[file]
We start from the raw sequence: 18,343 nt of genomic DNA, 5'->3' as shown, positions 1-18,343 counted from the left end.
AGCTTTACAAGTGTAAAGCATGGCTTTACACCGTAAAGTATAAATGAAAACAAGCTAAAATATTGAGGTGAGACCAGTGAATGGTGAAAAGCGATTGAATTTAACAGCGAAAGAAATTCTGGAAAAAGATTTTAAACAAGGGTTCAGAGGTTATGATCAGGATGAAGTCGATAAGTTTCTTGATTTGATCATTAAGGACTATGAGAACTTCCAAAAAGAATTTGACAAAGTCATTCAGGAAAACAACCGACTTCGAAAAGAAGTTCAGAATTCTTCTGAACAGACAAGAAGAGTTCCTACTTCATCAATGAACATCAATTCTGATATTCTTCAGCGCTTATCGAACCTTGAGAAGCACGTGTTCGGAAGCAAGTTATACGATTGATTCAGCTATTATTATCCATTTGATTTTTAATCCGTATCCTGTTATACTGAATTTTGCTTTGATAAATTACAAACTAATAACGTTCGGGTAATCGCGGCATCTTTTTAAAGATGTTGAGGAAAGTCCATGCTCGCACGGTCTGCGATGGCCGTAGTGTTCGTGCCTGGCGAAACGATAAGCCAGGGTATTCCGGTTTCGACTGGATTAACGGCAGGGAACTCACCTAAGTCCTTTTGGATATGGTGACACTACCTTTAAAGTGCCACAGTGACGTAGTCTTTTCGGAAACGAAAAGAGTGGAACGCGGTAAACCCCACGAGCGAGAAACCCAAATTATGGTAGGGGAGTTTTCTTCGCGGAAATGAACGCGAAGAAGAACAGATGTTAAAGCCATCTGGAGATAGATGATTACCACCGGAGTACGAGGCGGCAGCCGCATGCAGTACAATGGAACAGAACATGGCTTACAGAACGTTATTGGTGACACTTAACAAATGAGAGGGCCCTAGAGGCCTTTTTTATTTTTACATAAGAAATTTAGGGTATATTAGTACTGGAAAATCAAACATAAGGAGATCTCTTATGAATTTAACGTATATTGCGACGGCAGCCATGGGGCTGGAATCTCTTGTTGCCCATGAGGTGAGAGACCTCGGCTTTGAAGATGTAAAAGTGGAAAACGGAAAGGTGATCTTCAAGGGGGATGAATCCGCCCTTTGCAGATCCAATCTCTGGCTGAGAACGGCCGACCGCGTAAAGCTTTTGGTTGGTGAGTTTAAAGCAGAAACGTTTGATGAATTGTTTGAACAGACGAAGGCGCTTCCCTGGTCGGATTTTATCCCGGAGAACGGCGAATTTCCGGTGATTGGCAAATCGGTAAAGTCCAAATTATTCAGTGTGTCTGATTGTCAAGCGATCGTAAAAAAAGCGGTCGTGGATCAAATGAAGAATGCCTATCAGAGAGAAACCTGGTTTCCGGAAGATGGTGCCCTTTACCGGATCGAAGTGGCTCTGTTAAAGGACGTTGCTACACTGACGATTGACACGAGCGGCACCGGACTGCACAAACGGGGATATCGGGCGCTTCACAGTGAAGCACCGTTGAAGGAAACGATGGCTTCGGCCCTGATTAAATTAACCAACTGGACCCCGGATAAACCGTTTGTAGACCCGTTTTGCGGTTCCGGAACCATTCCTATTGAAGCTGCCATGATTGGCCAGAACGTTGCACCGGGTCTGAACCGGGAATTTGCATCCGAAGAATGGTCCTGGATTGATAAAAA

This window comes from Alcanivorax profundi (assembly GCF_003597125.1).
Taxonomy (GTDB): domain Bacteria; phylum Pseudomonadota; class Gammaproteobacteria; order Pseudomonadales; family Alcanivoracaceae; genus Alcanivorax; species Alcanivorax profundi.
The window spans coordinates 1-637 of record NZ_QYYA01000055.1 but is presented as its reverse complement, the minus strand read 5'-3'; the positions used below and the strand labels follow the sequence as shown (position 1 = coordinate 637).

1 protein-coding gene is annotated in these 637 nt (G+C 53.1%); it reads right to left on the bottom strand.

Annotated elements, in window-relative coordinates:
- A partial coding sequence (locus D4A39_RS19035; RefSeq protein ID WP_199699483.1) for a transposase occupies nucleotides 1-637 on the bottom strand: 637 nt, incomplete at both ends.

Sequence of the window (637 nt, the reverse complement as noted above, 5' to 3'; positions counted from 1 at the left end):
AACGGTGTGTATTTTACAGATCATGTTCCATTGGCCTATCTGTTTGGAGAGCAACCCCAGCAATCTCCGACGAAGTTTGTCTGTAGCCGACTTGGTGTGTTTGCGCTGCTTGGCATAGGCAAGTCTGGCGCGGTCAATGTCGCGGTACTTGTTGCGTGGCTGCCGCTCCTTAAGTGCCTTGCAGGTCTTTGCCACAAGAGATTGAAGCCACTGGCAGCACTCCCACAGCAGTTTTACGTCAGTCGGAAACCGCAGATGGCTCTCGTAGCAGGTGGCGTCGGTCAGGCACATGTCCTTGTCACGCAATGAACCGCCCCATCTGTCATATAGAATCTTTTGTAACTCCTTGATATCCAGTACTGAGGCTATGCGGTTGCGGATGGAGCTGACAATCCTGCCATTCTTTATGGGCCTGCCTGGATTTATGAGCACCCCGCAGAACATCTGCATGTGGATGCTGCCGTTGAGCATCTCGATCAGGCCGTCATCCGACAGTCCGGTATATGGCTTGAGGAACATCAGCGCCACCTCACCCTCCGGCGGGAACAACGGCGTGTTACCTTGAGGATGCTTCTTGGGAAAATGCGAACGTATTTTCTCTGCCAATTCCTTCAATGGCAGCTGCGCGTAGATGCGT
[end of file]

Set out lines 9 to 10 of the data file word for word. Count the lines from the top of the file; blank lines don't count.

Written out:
Sequence of the window (637 nt, the reverse complement as noted above, 5' to 3'; positions counted from 1 at the left end):
AACGGTGTGTATTTTACAGATCATGTTCCATTGGCCTATCTGTTTGGAGAGCAACCCCAGCAATCTCCGACGAAGTTTGTCTGTAGCCGACTTGGTGTGTTTGCGCTGCTTGGCATAGGCAAGTCTGGCGCGGTCAATGTCGCGGTACTTGTTGCGTGGCTGCCGCTCCTTAAGTGCCTTGCAGGTCTTTGCCACAAGAGATTGAAGCCACTGGCAGCACTCCCACAGCAGTTTTACGTCAGTCGGAAACCGCAGATGGCTCTCGTAGCAGGTGGCGTCGGTCAGGCACATGTCCTTGTCACGCAATGAACCGCCCCATCTGTCATATAGAATCTTTTGTAACTCCTTGATATCCAGTACTGAGGCTATGCGGTTGCGGATGGAGCTGACAATCCTGCCATTCTTTATGGGCCTGCCTGGATTTATGAGCACCCCGCAGAACATCTGCATGTGGATGCTGCCGTTGAGCATCTCGATCAGGCCGTCATCCGACAGTCCGGTATATGGCTTGAGGAACATCAGCGCCACCTCACCCTCCGGCGGGAACAACGGCGTGTTACCTTGAGGATGCTTCTTGGGAAAATGCGAACGTATTTTCTCTGCCAATTCCTTCAATGGCAGCTGCGCGTAGATGCGT